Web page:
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SAT II chemistry

SAT II chemistry

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Published by Aldiyar
From sparknotes.com i do not own this document
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Published by: Aldiyar on Dec 17, 2012
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A chemical bond is the result of an attraction between atoms or ions. The
types of bonds that a molecule contains will determine its physical
properties, such as melting point, hardness, electrical and thermal
conductivity, and solubility. How do chemical bonds occur? As we
mentioned before, only the outermost, or valence, electrons of an atom are
involved in chemical bonds. Let’s begin our discussion by looking at the
simplest element, hydrogen. When two hydrogen atoms approach each
other, electron-electron repulsion and proton-proton repulsion both act to
try to keep the atoms apart. However, proton-electron attraction can
counterbalance this, pulling the two hydrogen atoms together so that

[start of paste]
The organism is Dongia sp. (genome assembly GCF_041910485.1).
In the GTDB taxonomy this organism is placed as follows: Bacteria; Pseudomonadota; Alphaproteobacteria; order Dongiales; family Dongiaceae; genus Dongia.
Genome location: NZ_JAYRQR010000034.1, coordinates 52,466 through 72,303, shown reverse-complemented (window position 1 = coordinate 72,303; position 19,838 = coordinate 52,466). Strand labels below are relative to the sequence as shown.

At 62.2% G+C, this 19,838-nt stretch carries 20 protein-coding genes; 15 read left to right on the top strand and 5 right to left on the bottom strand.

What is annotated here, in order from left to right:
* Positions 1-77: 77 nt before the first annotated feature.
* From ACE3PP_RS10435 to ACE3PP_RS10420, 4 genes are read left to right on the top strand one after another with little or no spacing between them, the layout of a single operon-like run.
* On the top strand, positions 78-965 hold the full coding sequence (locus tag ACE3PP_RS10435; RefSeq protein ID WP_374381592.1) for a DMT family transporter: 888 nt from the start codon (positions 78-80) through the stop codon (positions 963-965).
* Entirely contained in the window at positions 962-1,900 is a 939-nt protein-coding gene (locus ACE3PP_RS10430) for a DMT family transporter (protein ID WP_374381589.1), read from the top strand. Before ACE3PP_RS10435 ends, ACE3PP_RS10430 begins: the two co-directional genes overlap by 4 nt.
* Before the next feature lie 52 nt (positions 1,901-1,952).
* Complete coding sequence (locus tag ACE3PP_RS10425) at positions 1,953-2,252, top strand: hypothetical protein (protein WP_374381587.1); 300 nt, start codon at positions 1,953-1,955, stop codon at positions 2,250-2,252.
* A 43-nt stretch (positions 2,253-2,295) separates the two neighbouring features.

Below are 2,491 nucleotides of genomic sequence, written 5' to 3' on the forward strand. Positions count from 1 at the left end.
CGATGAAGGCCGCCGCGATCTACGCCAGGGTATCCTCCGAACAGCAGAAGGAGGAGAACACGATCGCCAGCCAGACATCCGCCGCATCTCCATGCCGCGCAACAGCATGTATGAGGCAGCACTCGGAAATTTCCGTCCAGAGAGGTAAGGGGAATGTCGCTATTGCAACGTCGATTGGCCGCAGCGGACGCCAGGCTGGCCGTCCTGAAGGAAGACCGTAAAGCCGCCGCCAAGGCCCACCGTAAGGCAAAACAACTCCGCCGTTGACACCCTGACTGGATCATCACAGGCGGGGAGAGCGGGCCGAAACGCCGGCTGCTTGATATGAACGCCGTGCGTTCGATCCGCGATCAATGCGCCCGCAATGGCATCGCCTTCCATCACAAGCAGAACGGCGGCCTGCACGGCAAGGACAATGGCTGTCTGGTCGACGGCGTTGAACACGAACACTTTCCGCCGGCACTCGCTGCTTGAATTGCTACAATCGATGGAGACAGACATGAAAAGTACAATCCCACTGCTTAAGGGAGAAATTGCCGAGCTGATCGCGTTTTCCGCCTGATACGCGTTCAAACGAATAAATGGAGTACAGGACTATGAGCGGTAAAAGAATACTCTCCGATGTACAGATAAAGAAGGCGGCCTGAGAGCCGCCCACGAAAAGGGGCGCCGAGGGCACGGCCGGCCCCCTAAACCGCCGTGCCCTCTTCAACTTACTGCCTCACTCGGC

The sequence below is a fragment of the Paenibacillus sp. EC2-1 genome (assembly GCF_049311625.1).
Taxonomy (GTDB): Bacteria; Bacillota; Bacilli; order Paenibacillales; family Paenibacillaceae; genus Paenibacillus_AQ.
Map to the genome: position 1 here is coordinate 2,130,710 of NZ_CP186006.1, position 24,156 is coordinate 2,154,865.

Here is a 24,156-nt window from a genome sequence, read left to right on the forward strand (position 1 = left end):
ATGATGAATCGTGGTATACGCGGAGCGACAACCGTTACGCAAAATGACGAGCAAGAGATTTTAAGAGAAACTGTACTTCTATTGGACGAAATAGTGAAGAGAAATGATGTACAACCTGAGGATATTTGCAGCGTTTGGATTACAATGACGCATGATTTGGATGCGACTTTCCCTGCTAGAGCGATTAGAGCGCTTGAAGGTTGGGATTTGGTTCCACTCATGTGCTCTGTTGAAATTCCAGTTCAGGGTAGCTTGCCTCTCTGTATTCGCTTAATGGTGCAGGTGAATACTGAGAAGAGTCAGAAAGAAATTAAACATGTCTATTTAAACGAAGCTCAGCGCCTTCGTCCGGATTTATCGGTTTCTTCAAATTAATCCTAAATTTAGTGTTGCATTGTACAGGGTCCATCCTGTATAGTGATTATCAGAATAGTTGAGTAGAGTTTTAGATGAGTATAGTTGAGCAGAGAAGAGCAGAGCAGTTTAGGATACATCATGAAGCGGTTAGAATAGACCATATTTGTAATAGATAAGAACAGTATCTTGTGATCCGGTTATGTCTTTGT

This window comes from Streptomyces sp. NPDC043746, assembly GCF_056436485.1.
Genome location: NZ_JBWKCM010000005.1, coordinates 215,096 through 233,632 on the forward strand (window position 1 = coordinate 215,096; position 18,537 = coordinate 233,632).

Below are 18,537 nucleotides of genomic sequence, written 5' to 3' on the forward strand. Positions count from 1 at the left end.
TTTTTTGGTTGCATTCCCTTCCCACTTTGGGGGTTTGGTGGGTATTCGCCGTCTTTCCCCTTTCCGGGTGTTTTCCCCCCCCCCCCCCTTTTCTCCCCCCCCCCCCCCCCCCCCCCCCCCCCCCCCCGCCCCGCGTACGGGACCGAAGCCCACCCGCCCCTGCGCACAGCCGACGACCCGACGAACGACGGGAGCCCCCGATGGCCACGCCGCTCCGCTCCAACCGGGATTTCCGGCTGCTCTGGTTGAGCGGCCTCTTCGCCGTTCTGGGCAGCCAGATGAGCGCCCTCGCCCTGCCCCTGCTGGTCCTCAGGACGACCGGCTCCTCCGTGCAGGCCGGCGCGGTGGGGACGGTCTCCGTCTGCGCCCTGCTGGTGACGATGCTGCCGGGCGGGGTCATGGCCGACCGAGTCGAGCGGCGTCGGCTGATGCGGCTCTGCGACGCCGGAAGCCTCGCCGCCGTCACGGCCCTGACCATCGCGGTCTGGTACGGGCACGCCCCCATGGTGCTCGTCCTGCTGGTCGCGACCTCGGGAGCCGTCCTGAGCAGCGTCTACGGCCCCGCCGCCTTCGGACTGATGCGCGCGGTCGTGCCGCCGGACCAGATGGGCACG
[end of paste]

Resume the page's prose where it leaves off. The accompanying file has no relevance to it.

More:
a bond is formed. Look at the energy diagram below for the formation of

an H–H bond.
As you’ll see throughout our discussion, atoms will often gain, lose, or share
electrons in order to possess the same number of electrons as the noble gas
that’s nearest them on the periodic table. All of the noble gases have eight
valence electrons (s2


) and are very chemically stable, so this phenomenon
is known as the octet rule. There are, however, certain exceptions to the
octet rule. One group of exceptions is atoms with fewer than eight electrons
—hydrogen (H) has just one electron. In BeH2, there are only four valence
electrons around Be: Beryllium contributes two electrons and each
hydrogen contributes one. The second exception to the octet rule is seen in
elements in periods 4 and higher. Atoms of these elements can be
surrounded by more than four valence pairs in certain compounds.

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